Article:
Once his meal is finished, George informs me (with sauce typically on his face) that he did not save any of his lunch for me because he ate it all. I call him a jerk. He laughs and asks how my protein bar was. I tell him it was good, but probably not as good as his lunch. He claps in excitement and then sits back down in his seat. The countdown renews yet again...
You often hear the phrase “negativity breeds negativity.” With George, the opposite holds true too. It was impossible to converse with him without having a giant smile on your face. If you didn't, it was likely because you had no soul...like, literally no soul because you would have to be dead. I think if everyone had a little George in their life, the world would be a better place...or at least lunchtime would be.
George will return in many more adventures, including: "The Repeater" and “Mom Jeans.”
Sunday, March 2, 2014
Any teacher knows that in order to be effective and (somewhat) respected, you have to take the time to research and acknowledge your clientele. If nothing else, conducting your reconnaissance will create an illusion that says,“hey this guy is neat! He’s asking about sports!” With this, there are a few tactics I use in getting to know my precious pupils, they range from pre-assessments and just basic conversations in the hall, but I always start the year off with an “interest inventory.” This is merely nothing more than a series of random questions that allow me to see the student’s likes, dislikes, positives, negatives, and overall “interests.” Get it? Questions range from “what do you prefer to be called?” to “what is your favorite movie?” to “what is something that few people know about you?”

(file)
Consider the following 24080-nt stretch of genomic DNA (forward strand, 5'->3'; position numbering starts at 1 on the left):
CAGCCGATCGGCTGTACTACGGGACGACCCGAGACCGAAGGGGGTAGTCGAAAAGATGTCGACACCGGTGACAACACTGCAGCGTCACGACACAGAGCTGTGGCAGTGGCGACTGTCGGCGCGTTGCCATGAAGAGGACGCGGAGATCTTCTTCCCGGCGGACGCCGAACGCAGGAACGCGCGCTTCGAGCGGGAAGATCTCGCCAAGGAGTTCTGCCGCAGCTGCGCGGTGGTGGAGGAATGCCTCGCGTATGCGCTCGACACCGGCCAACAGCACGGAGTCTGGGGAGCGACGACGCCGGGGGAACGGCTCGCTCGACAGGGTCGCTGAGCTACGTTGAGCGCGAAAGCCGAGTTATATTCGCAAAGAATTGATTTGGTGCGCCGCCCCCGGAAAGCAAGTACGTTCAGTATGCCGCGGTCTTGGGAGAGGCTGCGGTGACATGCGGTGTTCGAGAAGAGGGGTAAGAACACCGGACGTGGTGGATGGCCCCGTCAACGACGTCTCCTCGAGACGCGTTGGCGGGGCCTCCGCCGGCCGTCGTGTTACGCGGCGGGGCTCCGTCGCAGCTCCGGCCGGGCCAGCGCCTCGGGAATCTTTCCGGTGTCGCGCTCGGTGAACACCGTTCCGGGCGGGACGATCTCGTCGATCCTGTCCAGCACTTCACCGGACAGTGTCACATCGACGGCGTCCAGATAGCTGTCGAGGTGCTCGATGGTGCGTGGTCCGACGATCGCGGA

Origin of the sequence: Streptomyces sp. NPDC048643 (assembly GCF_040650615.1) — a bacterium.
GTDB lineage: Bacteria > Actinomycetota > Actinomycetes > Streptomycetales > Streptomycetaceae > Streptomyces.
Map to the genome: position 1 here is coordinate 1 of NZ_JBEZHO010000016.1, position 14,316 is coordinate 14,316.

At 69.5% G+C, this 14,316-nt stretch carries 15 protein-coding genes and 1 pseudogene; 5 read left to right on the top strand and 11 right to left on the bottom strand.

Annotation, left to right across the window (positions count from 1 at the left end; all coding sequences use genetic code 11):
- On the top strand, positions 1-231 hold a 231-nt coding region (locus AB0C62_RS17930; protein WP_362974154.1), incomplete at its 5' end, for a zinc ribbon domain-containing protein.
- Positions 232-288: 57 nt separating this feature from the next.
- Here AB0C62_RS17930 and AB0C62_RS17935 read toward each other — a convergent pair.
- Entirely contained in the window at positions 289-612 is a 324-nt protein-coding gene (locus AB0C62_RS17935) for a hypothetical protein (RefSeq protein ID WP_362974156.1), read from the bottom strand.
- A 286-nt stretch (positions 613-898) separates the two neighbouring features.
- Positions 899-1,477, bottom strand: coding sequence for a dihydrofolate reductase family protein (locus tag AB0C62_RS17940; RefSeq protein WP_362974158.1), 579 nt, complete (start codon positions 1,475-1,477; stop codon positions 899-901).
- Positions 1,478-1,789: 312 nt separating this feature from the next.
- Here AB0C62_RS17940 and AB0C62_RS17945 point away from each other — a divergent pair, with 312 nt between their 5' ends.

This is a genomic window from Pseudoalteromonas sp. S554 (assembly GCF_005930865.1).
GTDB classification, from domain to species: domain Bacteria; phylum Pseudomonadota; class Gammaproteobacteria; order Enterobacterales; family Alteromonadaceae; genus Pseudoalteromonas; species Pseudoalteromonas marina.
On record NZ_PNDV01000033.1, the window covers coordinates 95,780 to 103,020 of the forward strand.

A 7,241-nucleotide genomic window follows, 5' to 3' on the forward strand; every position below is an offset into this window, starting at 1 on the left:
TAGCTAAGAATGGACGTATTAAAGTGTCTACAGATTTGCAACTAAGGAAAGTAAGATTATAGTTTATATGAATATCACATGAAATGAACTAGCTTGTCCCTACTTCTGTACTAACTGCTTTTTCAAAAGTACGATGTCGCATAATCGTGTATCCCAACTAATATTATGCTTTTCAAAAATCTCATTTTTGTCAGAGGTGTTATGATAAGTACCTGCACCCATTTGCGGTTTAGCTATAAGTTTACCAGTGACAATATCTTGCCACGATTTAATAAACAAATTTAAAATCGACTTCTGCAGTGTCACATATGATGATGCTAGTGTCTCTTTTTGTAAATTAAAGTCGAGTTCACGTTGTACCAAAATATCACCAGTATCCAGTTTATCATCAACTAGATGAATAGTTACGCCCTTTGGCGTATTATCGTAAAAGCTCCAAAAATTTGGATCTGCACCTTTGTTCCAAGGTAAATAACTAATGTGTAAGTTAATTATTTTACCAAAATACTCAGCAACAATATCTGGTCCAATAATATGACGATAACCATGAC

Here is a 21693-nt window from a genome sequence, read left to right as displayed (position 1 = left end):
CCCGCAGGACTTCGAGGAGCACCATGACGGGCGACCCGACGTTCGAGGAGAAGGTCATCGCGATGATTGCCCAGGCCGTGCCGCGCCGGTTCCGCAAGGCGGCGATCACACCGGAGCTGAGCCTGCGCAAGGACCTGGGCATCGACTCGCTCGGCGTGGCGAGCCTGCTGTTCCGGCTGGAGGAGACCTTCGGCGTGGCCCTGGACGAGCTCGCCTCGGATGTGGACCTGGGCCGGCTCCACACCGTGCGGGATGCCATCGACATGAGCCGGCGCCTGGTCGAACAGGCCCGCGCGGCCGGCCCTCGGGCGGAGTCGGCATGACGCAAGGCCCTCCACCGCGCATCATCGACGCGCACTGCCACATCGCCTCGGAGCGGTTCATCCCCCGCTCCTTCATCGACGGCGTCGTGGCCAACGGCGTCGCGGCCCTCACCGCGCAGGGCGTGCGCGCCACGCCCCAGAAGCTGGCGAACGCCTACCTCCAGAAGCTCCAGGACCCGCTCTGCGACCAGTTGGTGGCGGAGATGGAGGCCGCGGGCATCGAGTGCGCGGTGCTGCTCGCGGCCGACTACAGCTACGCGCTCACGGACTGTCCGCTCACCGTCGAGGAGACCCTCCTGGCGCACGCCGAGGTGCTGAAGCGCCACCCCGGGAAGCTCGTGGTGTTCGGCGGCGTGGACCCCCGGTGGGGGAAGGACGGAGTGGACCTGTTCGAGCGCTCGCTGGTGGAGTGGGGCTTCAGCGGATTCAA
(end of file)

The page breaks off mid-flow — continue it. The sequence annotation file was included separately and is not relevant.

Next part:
In this bit of reach for humor, the inventory concludes with perhaps my favorite question"
“I think Mr. W looks like a _________________________.”
I can usually tell by facial expression who has arrived at this particular inquiry. After a few moments, I will typically get a few raised hands in which they ask “is this a trick question?” or “what do I put?” I simply reply “yes,” and “whatever you think.” Being the first appearance of this question, I was curious and even a little excited to see how my new crop of students (this was my 2nd year teaching) perceived me. I was sure their replies would be cordial and respectful, and my god was I wrong…
Here are but a few chosen entries, sorted by category:
- concerned monkey
While all are admittedly odd, where the hell did octopus come from? I’ll give you the others, though, because of my "Bilbo-y" lower body.
A king. Yes.
- science test
Ok. I DO have a banana costume, so technically, you’re right, smart-ass. And “science test?” You probably didn't even read the question.
- secret rock star
- super model
- movie star
- rock star
- football player
- well-dressed man
- super star
Yes. I am ALL of these things. ALL of them. ALL OF THE THINGS.
- teacher with a goatee
- mean guy
- O.J. Simpson
- little baby
- man that thinks he's a man but looks like he's in college
- a little childA goatee? This kid has a tremendous sense of irony, because I CAN’T GROW A BEARD! Other than that, I apparently look like a very young, very black, Heisman trophy winner and probable murderer.